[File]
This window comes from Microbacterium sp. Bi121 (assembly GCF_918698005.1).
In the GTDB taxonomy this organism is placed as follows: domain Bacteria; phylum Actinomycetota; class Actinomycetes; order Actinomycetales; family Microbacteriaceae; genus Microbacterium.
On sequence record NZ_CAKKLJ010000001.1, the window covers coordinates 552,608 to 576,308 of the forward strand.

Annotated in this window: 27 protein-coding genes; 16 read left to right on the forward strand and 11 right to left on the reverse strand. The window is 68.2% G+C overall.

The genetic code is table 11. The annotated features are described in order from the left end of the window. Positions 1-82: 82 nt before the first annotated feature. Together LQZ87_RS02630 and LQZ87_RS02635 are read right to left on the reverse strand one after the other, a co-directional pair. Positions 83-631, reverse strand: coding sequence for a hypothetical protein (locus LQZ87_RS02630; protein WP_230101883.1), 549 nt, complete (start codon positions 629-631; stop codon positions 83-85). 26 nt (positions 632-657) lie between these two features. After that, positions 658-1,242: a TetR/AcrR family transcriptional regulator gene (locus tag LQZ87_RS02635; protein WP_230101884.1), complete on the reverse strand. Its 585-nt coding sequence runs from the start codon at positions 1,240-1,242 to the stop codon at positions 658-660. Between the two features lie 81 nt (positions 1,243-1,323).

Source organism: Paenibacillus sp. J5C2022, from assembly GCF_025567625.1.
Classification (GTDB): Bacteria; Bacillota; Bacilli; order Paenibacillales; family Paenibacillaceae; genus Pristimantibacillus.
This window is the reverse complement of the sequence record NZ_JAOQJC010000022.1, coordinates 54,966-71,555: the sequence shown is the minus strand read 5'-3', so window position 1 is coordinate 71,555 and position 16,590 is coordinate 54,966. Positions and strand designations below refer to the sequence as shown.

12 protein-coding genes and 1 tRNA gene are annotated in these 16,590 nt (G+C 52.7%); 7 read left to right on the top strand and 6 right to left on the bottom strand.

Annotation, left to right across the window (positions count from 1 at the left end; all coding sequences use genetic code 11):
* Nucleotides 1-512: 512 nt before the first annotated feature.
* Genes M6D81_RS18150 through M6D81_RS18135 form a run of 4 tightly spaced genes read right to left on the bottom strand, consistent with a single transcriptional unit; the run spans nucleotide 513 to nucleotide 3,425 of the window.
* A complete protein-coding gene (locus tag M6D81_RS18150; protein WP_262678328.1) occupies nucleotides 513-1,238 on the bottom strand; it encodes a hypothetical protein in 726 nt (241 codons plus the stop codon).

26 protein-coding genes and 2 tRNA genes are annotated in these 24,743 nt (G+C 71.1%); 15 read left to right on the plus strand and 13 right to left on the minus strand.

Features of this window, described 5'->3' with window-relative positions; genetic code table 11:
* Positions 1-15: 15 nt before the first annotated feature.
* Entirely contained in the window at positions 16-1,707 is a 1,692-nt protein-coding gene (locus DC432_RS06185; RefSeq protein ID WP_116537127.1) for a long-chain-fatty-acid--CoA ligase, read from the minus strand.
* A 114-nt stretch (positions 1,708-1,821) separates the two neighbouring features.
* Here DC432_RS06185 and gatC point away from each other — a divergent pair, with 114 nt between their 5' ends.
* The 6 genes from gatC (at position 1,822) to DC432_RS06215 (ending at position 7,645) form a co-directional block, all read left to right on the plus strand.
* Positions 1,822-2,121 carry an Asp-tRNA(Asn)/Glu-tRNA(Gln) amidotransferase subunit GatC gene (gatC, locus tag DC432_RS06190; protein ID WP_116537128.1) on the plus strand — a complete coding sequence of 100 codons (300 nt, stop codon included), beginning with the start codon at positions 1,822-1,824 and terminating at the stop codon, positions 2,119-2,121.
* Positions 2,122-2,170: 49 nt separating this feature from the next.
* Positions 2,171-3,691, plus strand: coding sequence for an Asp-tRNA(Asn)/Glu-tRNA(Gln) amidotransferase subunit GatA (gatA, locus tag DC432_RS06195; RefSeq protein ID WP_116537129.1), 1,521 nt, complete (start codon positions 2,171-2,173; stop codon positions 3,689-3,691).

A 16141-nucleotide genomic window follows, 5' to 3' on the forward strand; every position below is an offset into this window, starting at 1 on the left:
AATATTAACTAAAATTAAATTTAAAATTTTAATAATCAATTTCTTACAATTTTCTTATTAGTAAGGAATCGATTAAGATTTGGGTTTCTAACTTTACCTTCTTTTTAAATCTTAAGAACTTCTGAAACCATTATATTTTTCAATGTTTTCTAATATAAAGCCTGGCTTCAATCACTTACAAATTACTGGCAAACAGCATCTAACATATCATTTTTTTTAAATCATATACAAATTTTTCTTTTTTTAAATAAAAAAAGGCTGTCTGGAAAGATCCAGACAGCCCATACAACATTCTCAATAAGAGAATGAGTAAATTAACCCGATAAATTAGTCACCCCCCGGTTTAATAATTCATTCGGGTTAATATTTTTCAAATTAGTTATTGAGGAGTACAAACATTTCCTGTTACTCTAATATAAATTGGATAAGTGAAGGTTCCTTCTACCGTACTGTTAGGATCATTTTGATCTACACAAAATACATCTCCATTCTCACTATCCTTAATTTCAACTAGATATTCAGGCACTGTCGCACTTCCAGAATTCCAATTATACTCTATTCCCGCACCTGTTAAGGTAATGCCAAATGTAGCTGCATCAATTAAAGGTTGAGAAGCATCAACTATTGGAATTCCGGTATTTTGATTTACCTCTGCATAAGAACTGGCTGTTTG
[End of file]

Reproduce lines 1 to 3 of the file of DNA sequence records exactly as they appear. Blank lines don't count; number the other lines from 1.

This window comes from Microbacterium sp. Bi121 (assembly GCF_918698005.1).
In the GTDB taxonomy this organism is placed as follows: domain Bacteria; phylum Actinomycetota; class Actinomycetes; order Actinomycetales; family Microbacteriaceae; genus Microbacterium.
On sequence record NZ_CAKKLJ010000001.1, the window covers coordinates 552,608 to 576,308 of the forward strand.